Introduction Software Productivity Group
When choosing a time monitoring tool, it is important to understand the various types of tools available. Tools like Mavenlink, Wrike, and Zoho Projects all include powerful time monitoring features for professional services companies. On the other hand, the time monitoring features in such tools are available only within larger project management (PM) suites. Because of this, you are paying much more cash for things such as file storage, in-app discussion, progress reports, and shift management. On the opposite end of the spectrum, you will discover pure play time tracking tools like Hubstaff (which starts at $5 per month per user) and TSheets, our Editors’ Choice tool for time tracking. Software Productivity Group
Attributes and Usage
Hubstaff’s user interface (UI) was created with a appealing left-rail blue navigation bar that leaves lots of room on the side of your screen for data entry and analysis. When you first log into the system, you will be taken to the main dashboard, which gives you an summary of how many hours your employees have worked that day and the number of hours they have worked over the past seven days. You’ll also find a list of each member, their most recent jobs, and how active they’ve been over the past week. This is a solid PM data visualization that allows you immediately differentiate between workhorses and do-nothings, and it instantly calls to attention projects that are getting more than enough focus and jobs that are being neglected.
There are two ways to put in time in Hubstaff: You can build manual timesheets with previous hours worked, or you can use the stopwatch feature on Hubstaff’s native desktop app. With the timesheet attribute, you log in your hours since you probably did with pencil and paper during the analog age of time tracking. Basically, if you work your shift, you add time to your own timesheet, and you also sign off on it. This is a fairly standard procedure of tracking time. Unfortunately, because Hubstaff doesn’t let you add future time, you can’t use the platform as a shift planner. Administrators can allow users manually edit formerly submitted timesheets, and they can induce users to need a motive to guarantee they’re actually adding hours they worked. Admins can also set the system up to remind users to begin monitoring time if they haven’t clocked to the system in a little while.
The next, and most bothersome, way of monitoring moment in Hubstaff is using the stopwatch feature. In each solution we analyzed, this element is available within the confines of your web browserevery alternative that is, except for Hubstaff. With Hubstaff, you are expected to download a native desktop application that resides within another window. In it, you can select your project, press Start, along with your timer will begin counting. When you’re done, your action and your screenshots will be transmitted to the main hub. The native app will take a picture at random periods of up to 3 shots per hour depending on how often the admin would like to spy on workers. Screenshots can be partially fuzzy not to record sensitive information on each grab, but enough of this display is left unsullied you’ll still get a sense of if the screen is on work-related or play-related content. This can be an annoyingly complicated and convoluted means to manually monitor time, especially if you’re jumping from task to task through the day. Hubstaff must find a way to bring the stopwatch and screengrab elements to the cloud-based architecture to simplify ease of use.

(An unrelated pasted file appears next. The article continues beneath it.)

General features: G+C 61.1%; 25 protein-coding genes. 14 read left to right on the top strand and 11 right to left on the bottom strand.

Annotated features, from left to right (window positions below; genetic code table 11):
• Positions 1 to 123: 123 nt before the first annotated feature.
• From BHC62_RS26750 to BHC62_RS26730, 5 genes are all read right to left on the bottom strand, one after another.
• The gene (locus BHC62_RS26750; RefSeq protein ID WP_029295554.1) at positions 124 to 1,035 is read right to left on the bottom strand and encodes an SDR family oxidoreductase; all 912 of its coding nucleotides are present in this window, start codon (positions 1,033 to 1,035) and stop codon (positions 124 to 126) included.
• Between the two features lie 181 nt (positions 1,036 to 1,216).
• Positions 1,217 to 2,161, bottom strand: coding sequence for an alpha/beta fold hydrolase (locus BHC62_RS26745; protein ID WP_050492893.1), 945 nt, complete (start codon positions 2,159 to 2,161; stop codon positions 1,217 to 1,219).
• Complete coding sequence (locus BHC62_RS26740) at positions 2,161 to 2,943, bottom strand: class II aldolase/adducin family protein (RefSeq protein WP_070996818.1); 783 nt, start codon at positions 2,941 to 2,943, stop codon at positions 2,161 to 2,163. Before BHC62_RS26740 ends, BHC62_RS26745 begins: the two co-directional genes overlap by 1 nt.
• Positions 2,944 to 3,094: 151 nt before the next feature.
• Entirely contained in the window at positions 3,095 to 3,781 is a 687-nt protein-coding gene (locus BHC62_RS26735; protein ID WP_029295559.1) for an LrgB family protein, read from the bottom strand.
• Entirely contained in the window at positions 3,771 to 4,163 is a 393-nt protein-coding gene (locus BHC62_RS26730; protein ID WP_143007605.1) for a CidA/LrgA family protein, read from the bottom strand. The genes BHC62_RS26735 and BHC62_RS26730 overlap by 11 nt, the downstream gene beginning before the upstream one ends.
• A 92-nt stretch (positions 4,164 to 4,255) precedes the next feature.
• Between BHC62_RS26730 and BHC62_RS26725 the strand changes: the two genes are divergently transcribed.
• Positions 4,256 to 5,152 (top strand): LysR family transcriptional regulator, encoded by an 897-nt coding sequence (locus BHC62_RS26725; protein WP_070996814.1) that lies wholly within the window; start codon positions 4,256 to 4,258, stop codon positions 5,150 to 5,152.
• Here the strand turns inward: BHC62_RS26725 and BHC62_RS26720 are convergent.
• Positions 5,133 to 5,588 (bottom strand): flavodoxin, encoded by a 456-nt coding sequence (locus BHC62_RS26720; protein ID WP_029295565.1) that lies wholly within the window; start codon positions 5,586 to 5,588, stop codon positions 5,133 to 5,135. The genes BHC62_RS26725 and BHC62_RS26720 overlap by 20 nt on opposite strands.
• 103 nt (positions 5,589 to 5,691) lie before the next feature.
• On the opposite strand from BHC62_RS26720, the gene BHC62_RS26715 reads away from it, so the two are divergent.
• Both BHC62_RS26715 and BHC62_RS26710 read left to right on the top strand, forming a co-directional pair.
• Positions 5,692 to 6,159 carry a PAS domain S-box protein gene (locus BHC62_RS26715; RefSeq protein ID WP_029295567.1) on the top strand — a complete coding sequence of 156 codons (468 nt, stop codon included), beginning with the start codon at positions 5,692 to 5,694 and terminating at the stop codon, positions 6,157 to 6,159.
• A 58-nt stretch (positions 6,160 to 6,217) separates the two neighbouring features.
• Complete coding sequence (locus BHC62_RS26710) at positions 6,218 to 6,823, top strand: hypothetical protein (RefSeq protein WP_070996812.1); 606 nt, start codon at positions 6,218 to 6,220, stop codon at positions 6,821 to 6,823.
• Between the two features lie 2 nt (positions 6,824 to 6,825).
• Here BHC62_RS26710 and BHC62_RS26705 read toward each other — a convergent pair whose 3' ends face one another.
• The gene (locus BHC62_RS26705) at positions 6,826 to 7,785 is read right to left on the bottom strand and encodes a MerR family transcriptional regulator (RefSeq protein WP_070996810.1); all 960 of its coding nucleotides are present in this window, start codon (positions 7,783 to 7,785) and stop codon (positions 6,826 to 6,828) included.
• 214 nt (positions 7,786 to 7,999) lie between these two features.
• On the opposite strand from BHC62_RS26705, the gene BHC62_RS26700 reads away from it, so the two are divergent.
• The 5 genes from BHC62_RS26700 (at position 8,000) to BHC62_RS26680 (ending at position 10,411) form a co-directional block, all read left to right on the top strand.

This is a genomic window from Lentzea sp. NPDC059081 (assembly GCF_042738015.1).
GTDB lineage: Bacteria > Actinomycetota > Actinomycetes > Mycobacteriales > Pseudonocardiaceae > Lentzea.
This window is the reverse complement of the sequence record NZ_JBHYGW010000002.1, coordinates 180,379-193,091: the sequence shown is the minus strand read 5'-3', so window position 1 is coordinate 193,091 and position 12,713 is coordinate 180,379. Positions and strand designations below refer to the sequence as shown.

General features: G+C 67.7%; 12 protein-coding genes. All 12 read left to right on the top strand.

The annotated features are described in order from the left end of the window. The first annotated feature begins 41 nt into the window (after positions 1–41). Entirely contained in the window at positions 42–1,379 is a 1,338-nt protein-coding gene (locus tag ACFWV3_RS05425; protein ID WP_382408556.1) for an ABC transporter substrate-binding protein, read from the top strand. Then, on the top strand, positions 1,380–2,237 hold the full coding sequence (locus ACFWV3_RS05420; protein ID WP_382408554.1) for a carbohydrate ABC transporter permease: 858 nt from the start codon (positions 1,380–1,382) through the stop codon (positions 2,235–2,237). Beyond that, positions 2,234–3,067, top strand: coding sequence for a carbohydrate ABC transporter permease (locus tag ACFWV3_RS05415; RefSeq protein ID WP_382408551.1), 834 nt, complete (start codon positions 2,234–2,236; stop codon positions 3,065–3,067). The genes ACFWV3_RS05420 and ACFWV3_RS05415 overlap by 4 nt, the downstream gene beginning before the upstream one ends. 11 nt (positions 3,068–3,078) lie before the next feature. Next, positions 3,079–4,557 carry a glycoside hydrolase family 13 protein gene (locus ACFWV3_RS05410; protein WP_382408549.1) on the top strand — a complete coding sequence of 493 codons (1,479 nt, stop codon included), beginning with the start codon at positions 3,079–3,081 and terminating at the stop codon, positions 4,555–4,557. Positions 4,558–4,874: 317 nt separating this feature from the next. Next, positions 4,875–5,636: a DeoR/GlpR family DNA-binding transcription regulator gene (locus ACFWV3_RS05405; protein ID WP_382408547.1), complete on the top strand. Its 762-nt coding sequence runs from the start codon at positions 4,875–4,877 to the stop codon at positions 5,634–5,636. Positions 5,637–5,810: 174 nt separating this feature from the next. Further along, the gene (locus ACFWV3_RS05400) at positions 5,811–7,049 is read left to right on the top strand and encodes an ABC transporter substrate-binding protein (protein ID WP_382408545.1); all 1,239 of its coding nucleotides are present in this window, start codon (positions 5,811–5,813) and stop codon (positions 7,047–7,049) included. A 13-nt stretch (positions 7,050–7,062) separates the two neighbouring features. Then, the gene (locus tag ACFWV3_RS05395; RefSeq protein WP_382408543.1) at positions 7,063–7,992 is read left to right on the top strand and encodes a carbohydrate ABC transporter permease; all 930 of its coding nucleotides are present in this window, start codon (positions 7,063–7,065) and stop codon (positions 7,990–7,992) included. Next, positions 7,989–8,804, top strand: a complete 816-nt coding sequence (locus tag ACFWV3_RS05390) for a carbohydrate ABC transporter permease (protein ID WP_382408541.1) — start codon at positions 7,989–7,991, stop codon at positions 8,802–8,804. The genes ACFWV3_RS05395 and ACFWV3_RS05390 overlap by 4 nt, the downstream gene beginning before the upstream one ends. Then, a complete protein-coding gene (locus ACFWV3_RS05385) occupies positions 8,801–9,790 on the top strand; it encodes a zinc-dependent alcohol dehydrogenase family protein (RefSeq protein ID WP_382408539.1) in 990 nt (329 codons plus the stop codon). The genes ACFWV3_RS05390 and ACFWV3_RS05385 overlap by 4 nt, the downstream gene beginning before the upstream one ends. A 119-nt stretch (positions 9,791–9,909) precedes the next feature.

Tracking time in real-time on Hubstaff’s Android and iOS apps is precisely the same as it is on the desktop app. The mobile programs let admins monitor motions via GPS monitoring. This gives you an summary of how much motion was done by your employee by capturing location data at distinct stages.
The Schedules tab enables you to assign times and dates for employees to work. You can put a minimum number of hours to work, a lunch break duration, and you’ll be able to allow it to be a recurring shift. The program’s reporting software is terribly basic: You’ll get access to weekly, daily, job, and penis view reports as well as a”habit” report which lets you filter data from the above reports. In comparison to the PM options in this course, Hubstaff’s reporting is utterly embarrassing so, if your goal is to understand and evolve according to if and how your employees manage time, you’d be much better off working with Zoho Projects, our Editors’ Choice for PM.
Admins receive notifications when they’ve reached weekly staffing and funding limits. Invoices are automatically calculated and created depending on the time each worker worked, in addition to his or her related pay rate. You can set up automatic citizenship through PayPal, which enables you to automate payments based on time tracked within the application. Keep in mind: Consumers don’t have to send time through for acceptance, so automatic payments will be made whether workers were wrong or right concerning the amount of hours they worked. There is not any reminder for supervisors to double-check each timesheet before automatic payments move out so, if you’re worried about making false payments, then you can place PayPal payments to manual. Software Productivity Group
Price And Options
Hubstaff has been built to give you Big Brother-level oversight into when employees are working, what they’re doing while they work, and what you really want to pay them when the work is finished. The Fundamental $5-per-month plan provides you access to simple time monitoring tools, an employee payment schedule supervisor, 24/7 support, and user settings which can be handled on an employee-by-employee basis. Additionally, this program enables you to keep tabs on whether or not your employees are working by allowing you record screenshots while they work as well as monitor keyboard and mouse activity during shifts. Of the five tools we’ve analyzed, Hubstaff is the only tool that provided this level of insight into how workers are progressing. Although screen and keyboard monitoring are useful (albeit over-reaching) attributes for a change monitor, Hubstaff’s implementation leaves much to be desired (more about this later).